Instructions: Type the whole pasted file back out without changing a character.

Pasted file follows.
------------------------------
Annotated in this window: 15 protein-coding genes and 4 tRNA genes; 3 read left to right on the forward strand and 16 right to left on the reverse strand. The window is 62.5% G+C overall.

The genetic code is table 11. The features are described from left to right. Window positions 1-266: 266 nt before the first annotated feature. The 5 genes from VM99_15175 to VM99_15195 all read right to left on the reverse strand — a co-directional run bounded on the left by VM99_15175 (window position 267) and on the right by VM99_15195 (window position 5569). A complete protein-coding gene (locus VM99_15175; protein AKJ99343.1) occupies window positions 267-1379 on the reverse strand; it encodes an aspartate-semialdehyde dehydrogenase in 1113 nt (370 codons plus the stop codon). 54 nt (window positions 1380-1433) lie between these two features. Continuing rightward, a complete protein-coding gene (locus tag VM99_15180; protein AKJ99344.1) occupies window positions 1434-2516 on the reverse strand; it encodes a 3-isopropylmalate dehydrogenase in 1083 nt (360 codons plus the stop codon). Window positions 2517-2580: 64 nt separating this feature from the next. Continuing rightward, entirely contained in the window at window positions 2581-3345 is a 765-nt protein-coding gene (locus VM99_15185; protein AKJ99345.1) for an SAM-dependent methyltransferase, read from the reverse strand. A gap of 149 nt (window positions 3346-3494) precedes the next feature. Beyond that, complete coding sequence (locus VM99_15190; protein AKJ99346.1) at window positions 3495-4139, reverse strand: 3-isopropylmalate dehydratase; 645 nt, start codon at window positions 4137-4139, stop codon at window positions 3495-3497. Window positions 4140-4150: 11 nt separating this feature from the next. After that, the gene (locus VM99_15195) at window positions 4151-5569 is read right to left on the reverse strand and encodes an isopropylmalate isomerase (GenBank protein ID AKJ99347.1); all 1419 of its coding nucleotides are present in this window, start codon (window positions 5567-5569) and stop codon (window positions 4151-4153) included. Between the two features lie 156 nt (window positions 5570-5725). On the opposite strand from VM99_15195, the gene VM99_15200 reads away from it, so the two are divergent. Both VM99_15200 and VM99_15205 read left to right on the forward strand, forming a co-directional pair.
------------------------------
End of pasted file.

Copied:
Annotated in this window: 15 protein-coding genes and 4 tRNA genes; 3 read left to right on the forward strand and 16 right to left on the reverse strand. The window is 62.5% G+C overall.

The genetic code is table 11. The features are described from left to right. Window positions 1-266: 266 nt before the first annotated feature. The 5 genes from VM99_15175 to VM99_15195 all read right to left on the reverse strand — a co-directional run bounded on the left by VM99_15175 (window position 267) and on the right by VM99_15195 (window position 5569). A complete protein-coding gene (locus VM99_15175; protein AKJ99343.1) occupies window positions 267-1379 on the reverse strand; it encodes an aspartate-semialdehyde dehydrogenase in 1113 nt (370 codons plus the stop codon). 54 nt (window positions 1380-1433) lie between these two features. Continuing rightward, a complete protein-coding gene (locus tag VM99_15180; protein AKJ99344.1) occupies window positions 1434-2516 on the reverse strand; it encodes a 3-isopropylmalate dehydrogenase in 1083 nt (360 codons plus the stop codon). Window positions 2517-2580: 64 nt separating this feature from the next. Continuing rightward, entirely contained in the window at window positions 2581-3345 is a 765-nt protein-coding gene (locus VM99_15185; protein AKJ99345.1) for an SAM-dependent methyltransferase, read from the reverse strand. A gap of 149 nt (window positions 3346-3494) precedes the next feature. Beyond that, complete coding sequence (locus VM99_15190; protein AKJ99346.1) at window positions 3495-4139, reverse strand: 3-isopropylmalate dehydratase; 645 nt, start codon at window positions 4137-4139, stop codon at window positions 3495-3497. Window positions 4140-4150: 11 nt separating this feature from the next. After that, the gene (locus VM99_15195) at window positions 4151-5569 is read right to left on the reverse strand and encodes an isopropylmalate isomerase (GenBank protein ID AKJ99347.1); all 1419 of its coding nucleotides are present in this window, start codon (window positions 5567-5569) and stop codon (window positions 4151-4153) included. Between the two features lie 156 nt (window positions 5570-5725). On the opposite strand from VM99_15195, the gene VM99_15200 reads away from it, so the two are divergent. Both VM99_15200 and VM99_15205 read left to right on the forward strand, forming a co-directional pair.